[Democracy Watch Logo] [Op-ed]

Auditor General should not have compromised -- is legally required to audit expenses of MPs (and Senators)

Set out below is a letter to the editor by Democracy Watch Coordinator Duff Conacher which was published in the June 21, 2010 issue of the Hill Times, and in the June 23, 2010 issue of the New Brunswick Telegraph Journal

Dear Editor:

Federal Auditor General Sheila Fraser should not have agreed to a less-than-full audit of all MP spending by MPs (and she should also audit all spending by the Senate and senators).

The Auditor General Act states that the Auditor General "shall make such examinations and inquiries" needed "to report as required by this Act" (section 5), and requires audits of all spending and gives the right to any information needed to do audits.

While the Auditor General does not have the resources to audit the entire federal government every year, most of the main institutions are audited every few years.

Given that it has been almost 20 years since MPs were audited (and longer since senators were audited), the Auditor General will essentially be failing to fulfill her legal duties if she waits any longer to audit fully the spending of MPs and senators.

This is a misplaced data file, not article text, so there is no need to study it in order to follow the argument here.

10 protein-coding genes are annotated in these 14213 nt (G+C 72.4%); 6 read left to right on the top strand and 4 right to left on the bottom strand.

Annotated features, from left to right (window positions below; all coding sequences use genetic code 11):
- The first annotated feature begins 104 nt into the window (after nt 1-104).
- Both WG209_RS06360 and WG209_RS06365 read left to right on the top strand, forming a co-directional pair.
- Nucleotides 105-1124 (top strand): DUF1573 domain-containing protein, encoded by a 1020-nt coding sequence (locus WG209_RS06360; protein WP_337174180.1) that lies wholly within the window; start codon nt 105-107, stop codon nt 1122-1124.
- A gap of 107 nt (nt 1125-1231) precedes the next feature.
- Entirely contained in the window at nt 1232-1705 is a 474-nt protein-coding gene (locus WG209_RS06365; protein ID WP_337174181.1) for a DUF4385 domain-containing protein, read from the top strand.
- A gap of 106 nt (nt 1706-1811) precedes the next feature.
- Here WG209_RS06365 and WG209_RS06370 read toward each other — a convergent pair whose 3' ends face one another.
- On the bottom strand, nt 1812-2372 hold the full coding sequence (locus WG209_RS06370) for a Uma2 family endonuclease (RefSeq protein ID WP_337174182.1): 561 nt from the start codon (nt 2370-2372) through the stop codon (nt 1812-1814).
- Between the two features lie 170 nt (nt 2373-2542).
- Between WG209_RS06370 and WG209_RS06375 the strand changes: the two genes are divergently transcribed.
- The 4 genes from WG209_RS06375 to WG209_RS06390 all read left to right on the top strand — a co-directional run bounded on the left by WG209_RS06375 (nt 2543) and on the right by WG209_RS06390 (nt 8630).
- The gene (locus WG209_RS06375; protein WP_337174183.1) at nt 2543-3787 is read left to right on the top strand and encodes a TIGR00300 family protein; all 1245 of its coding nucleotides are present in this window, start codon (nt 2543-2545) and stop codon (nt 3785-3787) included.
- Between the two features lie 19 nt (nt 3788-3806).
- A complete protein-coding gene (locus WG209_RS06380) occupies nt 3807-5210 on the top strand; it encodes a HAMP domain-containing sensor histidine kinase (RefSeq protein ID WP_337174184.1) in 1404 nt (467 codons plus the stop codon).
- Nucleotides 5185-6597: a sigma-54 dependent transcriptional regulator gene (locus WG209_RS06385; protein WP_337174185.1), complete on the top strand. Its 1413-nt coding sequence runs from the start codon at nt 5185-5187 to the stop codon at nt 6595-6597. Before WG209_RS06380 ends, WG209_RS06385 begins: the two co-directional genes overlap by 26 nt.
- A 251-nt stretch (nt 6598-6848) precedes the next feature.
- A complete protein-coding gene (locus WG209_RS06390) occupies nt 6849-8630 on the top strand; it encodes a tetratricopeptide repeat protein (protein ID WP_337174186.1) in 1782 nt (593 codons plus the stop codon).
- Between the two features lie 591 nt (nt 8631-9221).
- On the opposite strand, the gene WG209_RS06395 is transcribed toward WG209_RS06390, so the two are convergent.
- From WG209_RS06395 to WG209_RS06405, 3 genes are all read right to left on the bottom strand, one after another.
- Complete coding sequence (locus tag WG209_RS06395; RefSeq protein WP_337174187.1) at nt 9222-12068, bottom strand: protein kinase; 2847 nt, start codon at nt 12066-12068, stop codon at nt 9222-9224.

P.S. See set out below quoted sections from Auditor General Act

Duff Conacher, Coordinator
Democracy Watch


Auditor General Act (R.S., 1985, c. A-17)

5. The Auditor General is the auditor of the accounts of Canada, including those relating to the Consolidated Revenue Fund and as such shall make such examinations and inquiries as he considers necessary to enable him to report as required by this Act.
1976-77, c. 34, s. 5.

Access to information
13. (1) Except as provided by any other Act of Parliament that expressly refers to this subsection, the Auditor General is entitled to free access at all convenient times to information that relates to the fulfilment of his or her responsibilities and he or she is also entitled to require and receive from members of the federal public administration any information, reports and explanations that he or she considers necessary for that purpose.

(4) The Auditor General may examine any person on oath on any matter pertaining to any account subject to audit by him and for the purposes of any such examination the Auditor General may exercise all the powers of a commissioner under Part I of the Inquiries Act.
R.S., 1985, c. A-17, s. 13; 2003, c. 22, s. 90(E).

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